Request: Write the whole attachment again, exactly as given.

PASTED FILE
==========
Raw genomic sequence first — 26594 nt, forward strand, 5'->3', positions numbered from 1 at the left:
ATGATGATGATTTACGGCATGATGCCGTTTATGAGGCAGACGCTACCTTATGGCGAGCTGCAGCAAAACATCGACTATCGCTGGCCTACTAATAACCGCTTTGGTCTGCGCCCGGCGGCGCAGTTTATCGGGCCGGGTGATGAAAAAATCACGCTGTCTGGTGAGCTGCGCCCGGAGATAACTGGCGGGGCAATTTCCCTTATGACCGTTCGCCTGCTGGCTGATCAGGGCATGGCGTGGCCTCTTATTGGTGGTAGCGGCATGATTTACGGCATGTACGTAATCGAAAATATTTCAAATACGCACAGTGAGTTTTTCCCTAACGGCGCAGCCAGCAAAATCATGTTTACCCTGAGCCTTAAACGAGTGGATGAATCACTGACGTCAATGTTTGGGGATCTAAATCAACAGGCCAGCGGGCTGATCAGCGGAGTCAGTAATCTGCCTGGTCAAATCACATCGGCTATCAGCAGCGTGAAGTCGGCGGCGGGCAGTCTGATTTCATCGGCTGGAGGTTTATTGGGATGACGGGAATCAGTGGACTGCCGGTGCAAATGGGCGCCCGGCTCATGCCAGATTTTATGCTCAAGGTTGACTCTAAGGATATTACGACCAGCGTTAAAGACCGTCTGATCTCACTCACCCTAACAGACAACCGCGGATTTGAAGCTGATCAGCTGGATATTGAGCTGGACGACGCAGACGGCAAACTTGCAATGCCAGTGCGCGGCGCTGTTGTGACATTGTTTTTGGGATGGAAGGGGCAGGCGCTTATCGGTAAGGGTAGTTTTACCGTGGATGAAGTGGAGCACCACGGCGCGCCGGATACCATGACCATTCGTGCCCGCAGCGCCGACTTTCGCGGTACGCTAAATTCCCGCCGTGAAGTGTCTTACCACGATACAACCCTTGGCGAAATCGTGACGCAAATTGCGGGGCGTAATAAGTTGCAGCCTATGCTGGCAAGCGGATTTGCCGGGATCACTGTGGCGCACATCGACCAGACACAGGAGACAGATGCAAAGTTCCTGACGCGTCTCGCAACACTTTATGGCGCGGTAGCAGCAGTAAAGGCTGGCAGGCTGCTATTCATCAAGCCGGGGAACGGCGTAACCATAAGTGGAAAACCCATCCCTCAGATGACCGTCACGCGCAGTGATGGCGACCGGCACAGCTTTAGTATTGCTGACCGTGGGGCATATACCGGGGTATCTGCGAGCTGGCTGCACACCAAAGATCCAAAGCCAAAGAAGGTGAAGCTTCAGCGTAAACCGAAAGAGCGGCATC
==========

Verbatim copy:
Raw genomic sequence first — 26594 nt, forward strand, 5'->3', positions numbered from 1 at the left:
ATGATGATGATTTACGGCATGATGCCGTTTATGAGGCAGACGCTACCTTATGGCGAGCTGCAGCAAAACATCGACTATCGCTGGCCTACTAATAACCGCTTTGGTCTGCGCCCGGCGGCGCAGTTTATCGGGCCGGGTGATGAAAAAATCACGCTGTCTGGTGAGCTGCGCCCGGAGATAACTGGCGGGGCAATTTCCCTTATGACCGTTCGCCTGCTGGCTGATCAGGGCATGGCGTGGCCTCTTATTGGTGGTAGCGGCATGATTTACGGCATGTACGTAATCGAAAATATTTCAAATACGCACAGTGAGTTTTTCCCTAACGGCGCAGCCAGCAAAATCATGTTTACCCTGAGCCTTAAACGAGTGGATGAATCACTGACGTCAATGTTTGGGGATCTAAATCAACAGGCCAGCGGGCTGATCAGCGGAGTCAGTAATCTGCCTGGTCAAATCACATCGGCTATCAGCAGCGTGAAGTCGGCGGCGGGCAGTCTGATTTCATCGGCTGGAGGTTTATTGGGATGACGGGAATCAGTGGACTGCCGGTGCAAATGGGCGCCCGGCTCATGCCAGATTTTATGCTCAAGGTTGACTCTAAGGATATTACGACCAGCGTTAAAGACCGTCTGATCTCACTCACCCTAACAGACAACCGCGGATTTGAAGCTGATCAGCTGGATATTGAGCTGGACGACGCAGACGGCAAACTTGCAATGCCAGTGCGCGGCGCTGTTGTGACATTGTTTTTGGGATGGAAGGGGCAGGCGCTTATCGGTAAGGGTAGTTTTACCGTGGATGAAGTGGAGCACCACGGCGCGCCGGATACCATGACCATTCGTGCCCGCAGCGCCGACTTTCGCGGTACGCTAAATTCCCGCCGTGAAGTGTCTTACCACGATACAACCCTTGGCGAAATCGTGACGCAAATTGCGGGGCGTAATAAGTTGCAGCCTATGCTGGCAAGCGGATTTGCCGGGATCACTGTGGCGCACATCGACCAGACACAGGAGACAGATGCAAAGTTCCTGACGCGTCTCGCAACACTTTATGGCGCGGTAGCAGCAGTAAAGGCTGGCAGGCTGCTATTCATCAAGCCGGGGAACGGCGTAACCATAAGTGGAAAACCCATCCCTCAGATGACCGTCACGCGCAGTGATGGCGACCGGCACAGCTTTAGTATTGCTGACCGTGGGGCATATACCGGGGTATCTGCGAGCTGGCTGCACACCAAAGATCCAAAGCCAAAGAAGGTGAAGCTTCAGCGTAAACCGAAAGAGCGGCATC